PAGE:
TABLE 1 The gradual growth in the popularity and importance of English in Finnish society from the 1920s to the early 2000s

The gradual growth in the popularity and importance of English in Finnish society from the 1920s to the early 2000s

The gradual growth in the popularity and importance of English in Finnish society from the 1920s to the early 2000s

The gradual growth in the popularity and importance of English in Finnish society from the 1920s to the early 2000s

The gradual growth in the popularity and importance of English in Finnish society from the 1920s to the early 2000s

The gradual growth in the popularity and importance of English in Finnish society from the 1920s to the early 2000s

The gradual growth in the popularity and importance of English in Finnish society from the 1920s to the early 2000s


As Table 1 shows, both the popularity and the importance of the English language in Finland have grown steadily over the past 90 years. Macro-level supra-national and societal changes, meso-level changes in language education policies, and the micro-level language uses of social groups and individuals have all contributed to the trend whereby English has gradually become the foreign language most desired, needed, studied, and used by Finns. To take one example, the westernization of society has made it possible for Finnish broadcasting companies to acquire films and TV series in English, and these same companies have made language political decisions to choose subtitling rather than dubbing – thus granting Finns unmediated exposure to English on a daily basis. This has meant that Finns have been able to listen to the English spoken on TV as it is spoken in the characters’ countries of origin. For some, English programmes have even provided an informal way of learning English, in the same way as the internet now presents opportunities for language learning (Koskela et al., forthcoming). The recent introduction of domestic programmes where the primary vehicle of interaction is English (e.g. Koskela 2005) and its increasing use on the internet and in digital gaming have also contributed to the de-estrangement of English (e.g. Leppänen 2007, 2009; Leppänen & Piirainen-Marsh, 2009; Jousmäki 2011; Peuronen, forthcoming; Kytölä, forthcoming). These various media have undoubtedly enhanced Finns’ language awareness and shaped their attitudes towards English considerably.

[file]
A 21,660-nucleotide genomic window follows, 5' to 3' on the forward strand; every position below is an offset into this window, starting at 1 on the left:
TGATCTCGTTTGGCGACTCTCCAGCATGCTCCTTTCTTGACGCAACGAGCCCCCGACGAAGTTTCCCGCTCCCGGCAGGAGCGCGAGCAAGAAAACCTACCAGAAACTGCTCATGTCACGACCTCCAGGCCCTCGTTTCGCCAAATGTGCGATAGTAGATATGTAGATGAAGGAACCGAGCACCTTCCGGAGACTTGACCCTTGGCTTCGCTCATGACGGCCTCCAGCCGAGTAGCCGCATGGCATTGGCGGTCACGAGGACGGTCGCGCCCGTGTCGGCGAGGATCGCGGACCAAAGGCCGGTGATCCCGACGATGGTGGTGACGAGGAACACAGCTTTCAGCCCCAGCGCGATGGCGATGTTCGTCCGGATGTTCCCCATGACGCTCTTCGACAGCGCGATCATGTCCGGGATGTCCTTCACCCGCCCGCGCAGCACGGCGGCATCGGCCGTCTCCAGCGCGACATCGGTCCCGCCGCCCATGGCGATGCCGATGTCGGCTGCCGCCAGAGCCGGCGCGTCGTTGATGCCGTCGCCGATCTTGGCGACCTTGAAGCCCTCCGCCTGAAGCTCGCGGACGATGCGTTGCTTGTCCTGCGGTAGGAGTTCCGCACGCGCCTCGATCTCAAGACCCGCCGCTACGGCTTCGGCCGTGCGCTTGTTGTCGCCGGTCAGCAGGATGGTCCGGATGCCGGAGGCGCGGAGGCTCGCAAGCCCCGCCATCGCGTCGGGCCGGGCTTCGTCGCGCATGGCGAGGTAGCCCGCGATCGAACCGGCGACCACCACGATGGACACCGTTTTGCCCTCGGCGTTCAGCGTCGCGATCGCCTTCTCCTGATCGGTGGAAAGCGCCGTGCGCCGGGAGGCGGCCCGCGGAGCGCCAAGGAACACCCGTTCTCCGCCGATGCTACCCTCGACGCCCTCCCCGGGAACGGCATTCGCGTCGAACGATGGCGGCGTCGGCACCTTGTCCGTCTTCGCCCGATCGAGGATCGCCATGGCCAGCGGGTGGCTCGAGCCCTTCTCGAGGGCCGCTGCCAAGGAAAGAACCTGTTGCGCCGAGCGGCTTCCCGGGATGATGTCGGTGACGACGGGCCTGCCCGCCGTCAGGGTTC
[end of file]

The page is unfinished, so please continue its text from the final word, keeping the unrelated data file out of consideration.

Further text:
1.3 Language education and language education policy in Finland

Finns study many languages. One reason for this is that as speakers of two relatively small languages, Finns need foreign languages to be able to communicate in international contexts. Another reason is the official bilingualism of the country: Finns are generally used to studying languages other than their first language. In addition, foreign language teaching has a long history in Finland: foreign languages have been taught ever since the establishment of the Finnish educational system (Latomaa & Nuolijärvi 2005: 144). A fourth and more recent reason is related to the multilingualism advocated by the European Union: the EU Language Policy suggests that all EU citizens should learn to speak at least three EU languages. The three languages include one’s mother tongue and two foreign/second languages. The Finnish education system is currently structured to accommodate the EU language recommendations.

Despite the investment in teaching and learning many different foreign languages, it is nevertheless also true – as Table 1 shows – that from the 1960s onwards English has gradually become the most popular and widely studied foreign language in Finland. The growth in the popularity of English as a school subject was, in fact, assisted by the nation-wide educational reform of the 1970s, which established the comprehensive school as the core of the Finnish educational system. Instead of the earlier diversified school system – consisting of (1) middle schools focusing on the teaching of languages and a range of humanities, social studies and natural science subjects, and (2) schools preparing for vocational education – a unified comprehensive system was created. This system was made compulsory for all children of the same age group, who go through the system together, from the age of 7 to the age of 16.